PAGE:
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Some of us think of an adorable little dog that can barely open its eyes when we picture a puppy to ourselves. Others see a whirlpool of energy that cannot even keep still for single second as there are too many scents to explore, balls to chase after and things to micturate upon. It is essential to understand that puppyhood is not something that just lasts for a couple of weeks. Dogs do not become adults till they become two years old. Despite the fact that there are a lot of stages, most pet owners consider their dogs to be either puppies or adults. Let us take a deeper look at the different stages of puppy development:
- Neonatal period – Puppies have the ability to taste and touch at birth, but that is all they have. Their mother is going to be the biggest influence on them during this period apart from their littermates, from whom they are going to learn coordination, social skills and their rank in the pecking order. Most of the time during this stage, they just eat – newborn dogs need to have mother’s milk once every two hours.
- Transitional period – This is the time during which their eyes open up and they start walking. Their sense of hearing and smell develops, they start wagging their tail and their first teeth come out. Some of the pups might even start barking. Once they reach the end of this period, they will be able to use the bathroom on their own and their eyesight is self-sufficient.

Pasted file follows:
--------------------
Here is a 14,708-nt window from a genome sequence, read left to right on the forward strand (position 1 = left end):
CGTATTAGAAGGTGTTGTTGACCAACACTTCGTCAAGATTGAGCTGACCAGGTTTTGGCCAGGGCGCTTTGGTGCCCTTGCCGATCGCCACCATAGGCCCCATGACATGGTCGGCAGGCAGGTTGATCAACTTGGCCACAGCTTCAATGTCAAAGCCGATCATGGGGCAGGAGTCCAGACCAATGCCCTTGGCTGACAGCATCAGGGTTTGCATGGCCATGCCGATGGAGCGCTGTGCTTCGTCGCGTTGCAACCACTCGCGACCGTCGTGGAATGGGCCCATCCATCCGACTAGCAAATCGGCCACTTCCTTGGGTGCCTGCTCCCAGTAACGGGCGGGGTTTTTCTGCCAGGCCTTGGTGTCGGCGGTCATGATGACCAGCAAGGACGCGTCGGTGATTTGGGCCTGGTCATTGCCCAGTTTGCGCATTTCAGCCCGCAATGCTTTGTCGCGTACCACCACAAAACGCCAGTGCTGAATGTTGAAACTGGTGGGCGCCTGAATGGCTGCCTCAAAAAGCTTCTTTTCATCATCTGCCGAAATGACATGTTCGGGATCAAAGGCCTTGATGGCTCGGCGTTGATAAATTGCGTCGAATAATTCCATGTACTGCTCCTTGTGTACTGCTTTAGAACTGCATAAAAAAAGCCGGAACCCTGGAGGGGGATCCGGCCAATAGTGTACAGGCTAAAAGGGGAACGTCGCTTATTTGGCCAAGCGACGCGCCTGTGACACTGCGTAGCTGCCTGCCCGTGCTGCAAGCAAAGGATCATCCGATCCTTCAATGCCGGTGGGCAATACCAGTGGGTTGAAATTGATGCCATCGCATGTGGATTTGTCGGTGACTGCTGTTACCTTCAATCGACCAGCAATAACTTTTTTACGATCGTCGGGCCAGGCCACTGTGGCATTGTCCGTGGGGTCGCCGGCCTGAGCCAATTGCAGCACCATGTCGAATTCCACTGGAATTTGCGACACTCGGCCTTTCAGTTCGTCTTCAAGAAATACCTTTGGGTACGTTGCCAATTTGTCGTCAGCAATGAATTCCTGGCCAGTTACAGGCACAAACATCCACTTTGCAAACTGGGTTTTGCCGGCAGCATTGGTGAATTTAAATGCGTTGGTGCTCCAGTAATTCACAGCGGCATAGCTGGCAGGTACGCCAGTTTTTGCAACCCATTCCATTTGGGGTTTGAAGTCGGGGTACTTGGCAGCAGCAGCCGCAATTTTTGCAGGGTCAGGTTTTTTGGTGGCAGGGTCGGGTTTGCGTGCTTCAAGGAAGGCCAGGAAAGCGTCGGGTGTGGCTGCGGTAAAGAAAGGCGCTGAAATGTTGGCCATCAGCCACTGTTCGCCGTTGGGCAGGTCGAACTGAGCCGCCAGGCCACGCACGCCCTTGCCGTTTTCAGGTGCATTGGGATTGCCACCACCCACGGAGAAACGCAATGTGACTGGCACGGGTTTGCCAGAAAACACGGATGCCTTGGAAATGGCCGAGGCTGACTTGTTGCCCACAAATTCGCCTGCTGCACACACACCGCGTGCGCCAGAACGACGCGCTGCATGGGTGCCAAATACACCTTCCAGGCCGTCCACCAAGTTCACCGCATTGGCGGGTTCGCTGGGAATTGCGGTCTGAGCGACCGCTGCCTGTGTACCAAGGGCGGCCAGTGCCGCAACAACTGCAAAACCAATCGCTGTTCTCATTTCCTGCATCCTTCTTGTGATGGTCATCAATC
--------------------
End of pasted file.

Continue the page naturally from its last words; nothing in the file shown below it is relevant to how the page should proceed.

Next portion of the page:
- Socialization period – This is the timeframe and stage where it is crucial to introduce your pup to other dogs and people. By the time they are five weeks old, they become aware of their surroundings and they start to enjoy their playtime. The more good experiences they have around this time, the more it will affect the way they continue to interact with others for the rest of their lives. However, you need to make sure that they spend enough time with their mother and littermates so that they learn inhibited biting and other important socialization cues. By the time they are seven weeks old, you can start house training them. If they get afraid during this time, it is natural and you can deal with it with positive and encouraging training. But once they hit week nine, it is a golden time. This is when they begin to actively work on their social skills and pay attention to their littermates and the other people around.
- Ranking period – This is the dog’s equivalent of elementary school. Just like children, dogs are most influenced by their other playmates at this point of their development. It is around this time that he will begin to understand and use ranking in terms of dominance of submission.